Watch male cuttlefish fight over a female in the wild

Violence and escalation may typify mating-related conflict


MACHO MACHO MAN  Field footage hints that male cuttlefish conflicts over who gets to mate with a female may be more violent in the wild than those observed in captivity.

J. Allen, D. Akkaynak

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The Bro Code apparently does not exist among wild cuttlefish. The first field video of male European cuttlefish (Sepia officinalis) getting physical over a female shows that they are not above stealing another guy’s girl.

Cuttlefish, cephalopods known for their ability to alter their skin color, have complex and competitive courtship rituals. While scientists have extensively studied common European cuttlefish fights over mates, observing such altercations has proven elusive outside of the lab.

In 2011, biologists Justine Allen of Brown University in Providence, R.I., and Derya Akkaynak of the University of Haifa in Israel lucked out. They were in the Aegean Sea off the coast of Turkey following a female cuttlefish with an underwater camera to study camouflage, when a male cuttlefish approached the female, and the pair mated. Soon after, another male appeared on the scene and edged in on the female. A battle of ink and arms ensued. “I just remember there being a lot of ink everywhere — so much ink,” Allen recalls.

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COME AT ME BRO Researchers captured this rare footage of two male common European cuttlefish (Sepia officinalis) fighting over a female in 2011.Production: H. Thompson; Video: Derya Akkaynak, Justine Allen; Music: Papalin/MusOpen (CC BY 3.0)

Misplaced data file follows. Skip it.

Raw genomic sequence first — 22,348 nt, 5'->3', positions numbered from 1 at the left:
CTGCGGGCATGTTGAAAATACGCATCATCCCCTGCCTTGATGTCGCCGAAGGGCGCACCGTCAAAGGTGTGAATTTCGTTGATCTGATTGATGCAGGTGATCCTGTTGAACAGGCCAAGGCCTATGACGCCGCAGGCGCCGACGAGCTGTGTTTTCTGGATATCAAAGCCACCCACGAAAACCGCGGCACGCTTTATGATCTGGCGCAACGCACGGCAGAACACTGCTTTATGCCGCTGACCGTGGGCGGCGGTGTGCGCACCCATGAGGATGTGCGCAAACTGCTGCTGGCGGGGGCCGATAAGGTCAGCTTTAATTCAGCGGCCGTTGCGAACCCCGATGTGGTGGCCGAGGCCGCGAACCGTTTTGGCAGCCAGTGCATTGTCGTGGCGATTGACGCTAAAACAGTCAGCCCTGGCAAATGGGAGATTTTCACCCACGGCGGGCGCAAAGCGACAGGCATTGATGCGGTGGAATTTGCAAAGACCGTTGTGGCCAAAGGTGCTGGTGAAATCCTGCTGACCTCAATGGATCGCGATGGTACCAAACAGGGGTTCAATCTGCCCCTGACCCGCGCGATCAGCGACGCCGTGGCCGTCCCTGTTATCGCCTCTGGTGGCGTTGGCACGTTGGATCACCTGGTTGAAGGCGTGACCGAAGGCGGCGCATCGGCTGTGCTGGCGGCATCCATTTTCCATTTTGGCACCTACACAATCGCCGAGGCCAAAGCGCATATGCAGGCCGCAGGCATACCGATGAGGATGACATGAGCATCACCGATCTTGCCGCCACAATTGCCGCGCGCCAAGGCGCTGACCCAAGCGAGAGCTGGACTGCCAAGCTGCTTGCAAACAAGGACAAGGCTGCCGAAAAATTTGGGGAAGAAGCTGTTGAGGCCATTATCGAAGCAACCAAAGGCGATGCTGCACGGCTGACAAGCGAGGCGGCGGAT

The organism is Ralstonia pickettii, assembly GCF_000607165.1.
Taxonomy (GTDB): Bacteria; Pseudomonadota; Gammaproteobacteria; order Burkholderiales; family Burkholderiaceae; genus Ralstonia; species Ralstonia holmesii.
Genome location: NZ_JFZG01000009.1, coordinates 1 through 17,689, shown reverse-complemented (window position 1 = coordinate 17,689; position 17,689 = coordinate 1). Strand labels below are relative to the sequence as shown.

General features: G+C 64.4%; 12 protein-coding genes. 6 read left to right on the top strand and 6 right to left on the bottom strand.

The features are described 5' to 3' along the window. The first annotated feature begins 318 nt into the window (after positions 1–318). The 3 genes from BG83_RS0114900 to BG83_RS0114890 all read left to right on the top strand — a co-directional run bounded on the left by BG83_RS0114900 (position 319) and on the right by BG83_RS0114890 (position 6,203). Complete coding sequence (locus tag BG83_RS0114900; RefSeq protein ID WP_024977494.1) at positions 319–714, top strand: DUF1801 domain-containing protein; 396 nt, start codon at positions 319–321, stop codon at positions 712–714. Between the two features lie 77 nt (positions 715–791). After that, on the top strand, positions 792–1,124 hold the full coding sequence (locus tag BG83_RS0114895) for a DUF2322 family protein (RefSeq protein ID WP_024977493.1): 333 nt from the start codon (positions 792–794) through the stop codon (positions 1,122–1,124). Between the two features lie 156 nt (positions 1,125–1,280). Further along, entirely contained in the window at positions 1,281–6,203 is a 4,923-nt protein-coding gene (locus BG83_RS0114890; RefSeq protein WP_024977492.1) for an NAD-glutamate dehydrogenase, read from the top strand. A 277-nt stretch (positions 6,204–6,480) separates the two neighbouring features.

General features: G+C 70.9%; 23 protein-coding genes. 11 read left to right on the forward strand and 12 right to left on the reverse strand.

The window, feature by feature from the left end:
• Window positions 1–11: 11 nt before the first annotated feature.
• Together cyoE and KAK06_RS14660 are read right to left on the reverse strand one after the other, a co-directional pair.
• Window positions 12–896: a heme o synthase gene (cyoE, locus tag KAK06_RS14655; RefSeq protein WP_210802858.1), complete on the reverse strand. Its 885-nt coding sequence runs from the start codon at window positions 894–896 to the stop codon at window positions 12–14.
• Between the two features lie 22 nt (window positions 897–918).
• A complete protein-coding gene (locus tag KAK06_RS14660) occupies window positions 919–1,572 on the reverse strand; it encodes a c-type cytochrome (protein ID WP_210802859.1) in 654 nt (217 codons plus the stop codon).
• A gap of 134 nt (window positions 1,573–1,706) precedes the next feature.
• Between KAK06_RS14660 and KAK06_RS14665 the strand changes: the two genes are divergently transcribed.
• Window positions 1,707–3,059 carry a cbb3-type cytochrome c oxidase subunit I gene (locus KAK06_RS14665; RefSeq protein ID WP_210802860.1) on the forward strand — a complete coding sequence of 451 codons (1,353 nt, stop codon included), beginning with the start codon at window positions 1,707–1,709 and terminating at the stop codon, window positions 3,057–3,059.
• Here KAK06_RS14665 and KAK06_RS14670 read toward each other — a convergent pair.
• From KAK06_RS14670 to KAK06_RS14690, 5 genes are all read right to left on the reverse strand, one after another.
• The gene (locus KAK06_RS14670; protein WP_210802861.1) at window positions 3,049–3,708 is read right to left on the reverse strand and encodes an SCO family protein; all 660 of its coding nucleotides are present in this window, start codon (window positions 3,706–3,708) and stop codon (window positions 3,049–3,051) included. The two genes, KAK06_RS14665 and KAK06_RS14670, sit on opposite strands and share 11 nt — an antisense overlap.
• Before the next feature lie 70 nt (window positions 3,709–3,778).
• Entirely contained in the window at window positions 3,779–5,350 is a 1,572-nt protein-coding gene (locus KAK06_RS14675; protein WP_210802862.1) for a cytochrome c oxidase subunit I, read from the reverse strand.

It took the original male three tries to reclaim his mate, the team writes in the July issue of The American Naturalist. Each attempt escalated in intensity. That’s consistent with a game theory model where opponents assess peers’ abilities as well as their own, the scientists suggest.

The footage confirms that males in the wild use an arsenal of aggressive behaviors to oust romantic rivals — tactics like darkening the skin around their eyes and face, displaying a zebra pattern on their body, spraying ink while jetting through the water, biting and wrestling. Lab bouts pale in comparison to the viciousness of this encounter.

Determining whether any of this is typical for fights between males of this species requires more data and more cuttlefish.

Helen Thompson is the multimedia editor. She has undergraduate degrees in biology and English from Trinity University and a master’s degree in science writing from Johns Hopkins University.

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